Miami-Dade Mayor Wants All Police To Have Body Cameras

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Carlos Gimenez, the mayor of Miami-Dade County, says he "witnessed firsthand" the deadly rioting that took place in 1980 after four county police officers were acquitted in the beating death of an African-American motorcyclist who had a suspended license and led officers on a high-speed chase.

Officer Joshua Jones demonstrates how to use and operate a body camera during a press conference on December 3, 2014 in New York City. The NYPD is beginning a trial exploring the use of body cameras. (Andrew Burton/Getty Images)
Officer Joshua Jones demonstrates how to use and operate a body camera during a press conference on December 3, 2014 in New York City. (Andrew Burton/Getty Images)

Two years ago, Mayor Gimenez proposed a pilot program to test police body cameras. He told Here & Now's Jeremy Hobson that the big debate in Miami-Dade now is how much of the video footage from police body cameras should be available to the public under what Gimenez calls Florida's liberal public records laws.

Gimenez also spoke with Here & Now about economic challenges ahead for Miami-Dade, and why he's decided not to leave the Republican Party, which he says has gone "too far to the right." He says he would rather change the party from within.

Interview Highlights

On how Miami-Dade County has dealt with racial unrest

“We created what was called a community relations board made up of people and prominent persons from the community that would go out and engage the sentiment of different communities in Miami-Dade. We have a very diverse community — a very large Hispanic population — we’re about 15 percent African-American and about 20 percent Anglo. We’re a very diverse community so we needed a board that kind of soothed over relations between the three ethnic groups that make up our town. That’s been very successful in quelling any kind of disturbances that we’ve had actually for the last 25 years or so.”

On requiring police officers to wear body cameras

“The ultimate solution to me, although it doesn’t take care of everything, is cameras on the police officers. I think the major source of irritation is that there is differences of the story between a police officer and either a victim or witnesses of the victim, and I want to make sure every police officer who’s on the streets of Miami-Dade County is wearing a body cam so that everybody can see exactly what happened — who did what. And I think that will quell a lot of the disturbances and a lot of the acrimony perpetuating in our country”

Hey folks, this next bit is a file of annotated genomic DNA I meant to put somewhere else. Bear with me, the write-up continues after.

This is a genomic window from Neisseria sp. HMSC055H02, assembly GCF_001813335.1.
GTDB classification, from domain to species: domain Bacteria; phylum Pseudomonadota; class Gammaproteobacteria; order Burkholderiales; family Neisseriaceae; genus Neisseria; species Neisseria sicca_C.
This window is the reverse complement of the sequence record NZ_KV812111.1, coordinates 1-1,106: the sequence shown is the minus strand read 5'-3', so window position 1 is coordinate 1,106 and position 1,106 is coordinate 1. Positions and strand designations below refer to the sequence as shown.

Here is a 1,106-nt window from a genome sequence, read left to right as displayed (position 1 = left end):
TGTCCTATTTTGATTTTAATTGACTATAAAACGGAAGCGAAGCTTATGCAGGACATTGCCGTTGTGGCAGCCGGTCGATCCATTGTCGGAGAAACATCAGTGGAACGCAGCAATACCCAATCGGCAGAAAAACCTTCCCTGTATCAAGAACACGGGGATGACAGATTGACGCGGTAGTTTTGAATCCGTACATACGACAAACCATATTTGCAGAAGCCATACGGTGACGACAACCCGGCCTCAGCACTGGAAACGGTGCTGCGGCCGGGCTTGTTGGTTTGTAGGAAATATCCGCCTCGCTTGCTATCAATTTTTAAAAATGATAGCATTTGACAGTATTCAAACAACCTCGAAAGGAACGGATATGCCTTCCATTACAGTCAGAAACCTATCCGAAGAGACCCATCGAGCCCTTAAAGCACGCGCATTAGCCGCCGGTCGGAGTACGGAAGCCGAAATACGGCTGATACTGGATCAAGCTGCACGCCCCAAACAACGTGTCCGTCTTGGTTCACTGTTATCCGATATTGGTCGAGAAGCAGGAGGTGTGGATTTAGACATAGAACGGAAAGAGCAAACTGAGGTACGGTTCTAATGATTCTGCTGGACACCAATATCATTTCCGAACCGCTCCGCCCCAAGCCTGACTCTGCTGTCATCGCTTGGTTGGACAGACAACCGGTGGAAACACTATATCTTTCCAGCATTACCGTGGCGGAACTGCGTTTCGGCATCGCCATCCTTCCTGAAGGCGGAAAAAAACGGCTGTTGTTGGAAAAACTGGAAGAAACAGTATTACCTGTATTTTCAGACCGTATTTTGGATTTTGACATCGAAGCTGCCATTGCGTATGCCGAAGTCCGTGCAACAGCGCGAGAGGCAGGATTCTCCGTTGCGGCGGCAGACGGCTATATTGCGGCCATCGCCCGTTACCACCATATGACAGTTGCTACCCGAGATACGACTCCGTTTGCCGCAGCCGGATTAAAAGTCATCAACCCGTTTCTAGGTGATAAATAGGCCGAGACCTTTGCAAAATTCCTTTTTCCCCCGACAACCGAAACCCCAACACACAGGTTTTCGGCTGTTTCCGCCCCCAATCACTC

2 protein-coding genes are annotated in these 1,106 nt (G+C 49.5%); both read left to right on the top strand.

On how much of the video footage should be public

"We need to go to our legislators and make some changes to state law. We have a very liberal public records law here that basically anything we produce, touch, etc. is a public record. And I don't think that's something we need for these cameras. We should protect the privacy of our residents, and only basically keep the records of those we need to keep — a felony, a crime, a confrontation — those things, yes you keep, but going into somebody's home and then having images of somebody's home, etc. and they may be completely innocent. I don't think that's something we really want to put out in the public."

On considering leaving the Republican party

“I thought the party may have been going a little too far to the right, like I think maybe the Democrats are going a little too far to the left. We need to bring everybody back to the middle. As I thought about it, and having been a Republican just basically all my adult life, I thought I could leave it but I thought that would just be exacerbating the situation so I decided to stay and try and bring it back to the middle."


This segment aired on December 11, 2014.


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